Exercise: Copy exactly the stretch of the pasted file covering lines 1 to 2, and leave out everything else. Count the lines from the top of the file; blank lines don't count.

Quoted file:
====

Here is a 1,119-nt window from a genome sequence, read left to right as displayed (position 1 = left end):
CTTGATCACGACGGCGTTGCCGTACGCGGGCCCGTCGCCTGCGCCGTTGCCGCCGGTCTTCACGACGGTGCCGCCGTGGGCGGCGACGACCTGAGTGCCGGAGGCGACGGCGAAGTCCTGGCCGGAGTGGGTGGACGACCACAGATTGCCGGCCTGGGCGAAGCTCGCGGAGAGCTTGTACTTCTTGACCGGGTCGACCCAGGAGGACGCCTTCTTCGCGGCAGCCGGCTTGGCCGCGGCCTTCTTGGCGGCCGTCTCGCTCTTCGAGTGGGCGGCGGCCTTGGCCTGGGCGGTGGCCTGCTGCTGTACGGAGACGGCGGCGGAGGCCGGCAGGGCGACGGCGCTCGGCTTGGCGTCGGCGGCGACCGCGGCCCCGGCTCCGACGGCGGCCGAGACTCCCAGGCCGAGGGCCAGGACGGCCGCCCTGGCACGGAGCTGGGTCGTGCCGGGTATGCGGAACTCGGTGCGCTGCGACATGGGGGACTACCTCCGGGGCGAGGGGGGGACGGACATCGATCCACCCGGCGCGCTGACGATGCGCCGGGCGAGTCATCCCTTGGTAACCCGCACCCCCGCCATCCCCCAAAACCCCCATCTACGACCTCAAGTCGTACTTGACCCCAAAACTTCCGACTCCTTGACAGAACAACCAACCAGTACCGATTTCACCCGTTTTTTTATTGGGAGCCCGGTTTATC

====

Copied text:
Here is a 1,119-nt window from a genome sequence, read left to right as displayed (position 1 = left end):
CTTGATCACGACGGCGTTGCCGTACGCGGGCCCGTCGCCTGCGCCGTTGCCGCCGGTCTTCACGACGGTGCCGCCGTGGGCGGCGACGACCTGAGTGCCGGAGGCGACGGCGAAGTCCTGGCCGGAGTGGGTGGACGACCACAGATTGCCGGCCTGGGCGAAGCTCGCGGAGAGCTTGTACTTCTTGACCGGGTCGACCCAGGAGGACGCCTTCTTCGCGGCAGCCGGCTTGGCCGCGGCCTTCTTGGCGGCCGTCTCGCTCTTCGAGTGGGCGGCGGCCTTGGCCTGGGCGGTGGCCTGCTGCTGTACGGAGACGGCGGCGGAGGCCGGCAGGGCGACGGCGCTCGGCTTGGCGTCGGCGGCGACCGCGGCCCCGGCTCCGACGGCGGCCGAGACTCCCAGGCCGAGGGCCAGGACGGCCGCCCTGGCACGGAGCTGGGTCGTGCCGGGTATGCGGAACTCGGTGCGCTGCGACATGGGGGACTACCTCCGGGGCGAGGGGGGGACGGACATCGATCCACCCGGCGCGCTGACGATGCGCCGGGCGAGTCATCCCTTGGTAACCCGCACCCCCGCCATCCCCCAAAACCCCCATCTACGACCTCAAGTCGTACTTGACCCCAAAACTTCCGACTCCTTGACAGAACAACCAACCAGTACCGATTTCACCCGTTTTTTTATTGGGAGCCCGGTTTATC